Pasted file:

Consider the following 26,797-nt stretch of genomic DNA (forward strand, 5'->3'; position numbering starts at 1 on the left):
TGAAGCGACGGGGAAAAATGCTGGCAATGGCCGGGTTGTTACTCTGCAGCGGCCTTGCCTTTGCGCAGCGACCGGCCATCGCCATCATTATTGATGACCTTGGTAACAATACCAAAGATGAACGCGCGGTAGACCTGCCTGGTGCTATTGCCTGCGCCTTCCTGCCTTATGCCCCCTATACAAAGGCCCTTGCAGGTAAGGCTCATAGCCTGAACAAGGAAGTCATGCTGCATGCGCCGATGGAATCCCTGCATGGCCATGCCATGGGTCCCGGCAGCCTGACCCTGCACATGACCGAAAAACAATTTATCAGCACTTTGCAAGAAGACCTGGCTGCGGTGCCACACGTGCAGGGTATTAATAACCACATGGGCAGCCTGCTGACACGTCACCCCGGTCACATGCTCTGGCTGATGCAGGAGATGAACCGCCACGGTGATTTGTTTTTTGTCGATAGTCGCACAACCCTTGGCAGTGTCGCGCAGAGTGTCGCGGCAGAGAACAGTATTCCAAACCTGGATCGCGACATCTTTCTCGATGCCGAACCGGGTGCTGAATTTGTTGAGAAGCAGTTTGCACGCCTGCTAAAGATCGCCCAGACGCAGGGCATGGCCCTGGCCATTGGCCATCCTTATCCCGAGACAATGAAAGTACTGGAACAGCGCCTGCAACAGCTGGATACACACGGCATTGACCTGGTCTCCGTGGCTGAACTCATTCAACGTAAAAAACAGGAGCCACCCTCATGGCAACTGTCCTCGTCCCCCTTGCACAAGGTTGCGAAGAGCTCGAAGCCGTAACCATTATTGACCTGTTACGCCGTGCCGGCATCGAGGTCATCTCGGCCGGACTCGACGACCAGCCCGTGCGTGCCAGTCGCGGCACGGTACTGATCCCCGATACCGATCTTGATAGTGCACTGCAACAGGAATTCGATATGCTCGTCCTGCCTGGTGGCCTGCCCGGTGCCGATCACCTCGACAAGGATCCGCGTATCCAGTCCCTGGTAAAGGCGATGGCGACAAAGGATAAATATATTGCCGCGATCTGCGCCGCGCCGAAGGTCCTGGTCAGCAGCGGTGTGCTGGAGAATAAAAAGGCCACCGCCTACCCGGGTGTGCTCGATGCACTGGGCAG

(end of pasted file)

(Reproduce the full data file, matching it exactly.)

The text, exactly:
Consider the following 26,797-nt stretch of genomic DNA (forward strand, 5'->3'; position numbering starts at 1 on the left):
TGAAGCGACGGGGAAAAATGCTGGCAATGGCCGGGTTGTTACTCTGCAGCGGCCTTGCCTTTGCGCAGCGACCGGCCATCGCCATCATTATTGATGACCTTGGTAACAATACCAAAGATGAACGCGCGGTAGACCTGCCTGGTGCTATTGCCTGCGCCTTCCTGCCTTATGCCCCCTATACAAAGGCCCTTGCAGGTAAGGCTCATAGCCTGAACAAGGAAGTCATGCTGCATGCGCCGATGGAATCCCTGCATGGCCATGCCATGGGTCCCGGCAGCCTGACCCTGCACATGACCGAAAAACAATTTATCAGCACTTTGCAAGAAGACCTGGCTGCGGTGCCACACGTGCAGGGTATTAATAACCACATGGGCAGCCTGCTGACACGTCACCCCGGTCACATGCTCTGGCTGATGCAGGAGATGAACCGCCACGGTGATTTGTTTTTTGTCGATAGTCGCACAACCCTTGGCAGTGTCGCGCAGAGTGTCGCGGCAGAGAACAGTATTCCAAACCTGGATCGCGACATCTTTCTCGATGCCGAACCGGGTGCTGAATTTGTTGAGAAGCAGTTTGCACGCCTGCTAAAGATCGCCCAGACGCAGGGCATGGCCCTGGCCATTGGCCATCCTTATCCCGAGACAATGAAAGTACTGGAACAGCGCCTGCAACAGCTGGATACACACGGCATTGACCTGGTCTCCGTGGCTGAACTCATTCAACGTAAAAAACAGGAGCCACCCTCATGGCAACTGTCCTCGTCCCCCTTGCACAAGGTTGCGAAGAGCTCGAAGCCGTAACCATTATTGACCTGTTACGCCGTGCCGGCATCGAGGTCATCTCGGCCGGACTCGACGACCAGCCCGTGCGTGCCAGTCGCGGCACGGTACTGATCCCCGATACCGATCTTGATAGTGCACTGCAACAGGAATTCGATATGCTCGTCCTGCCTGGTGGCCTGCCCGGTGCCGATCACCTCGACAAGGATCCGCGTATCCAGTCCCTGGTAAAGGCGATGGCGACAAAGGATAAATATATTGCCGCGATCTGCGCCGCGCCGAAGGTCCTGGTCAGCAGCGGTGTGCTGGAGAATAAAAAGGCCACCGCCTACCCGGGTGTGCTCGATGCACTGGGCAG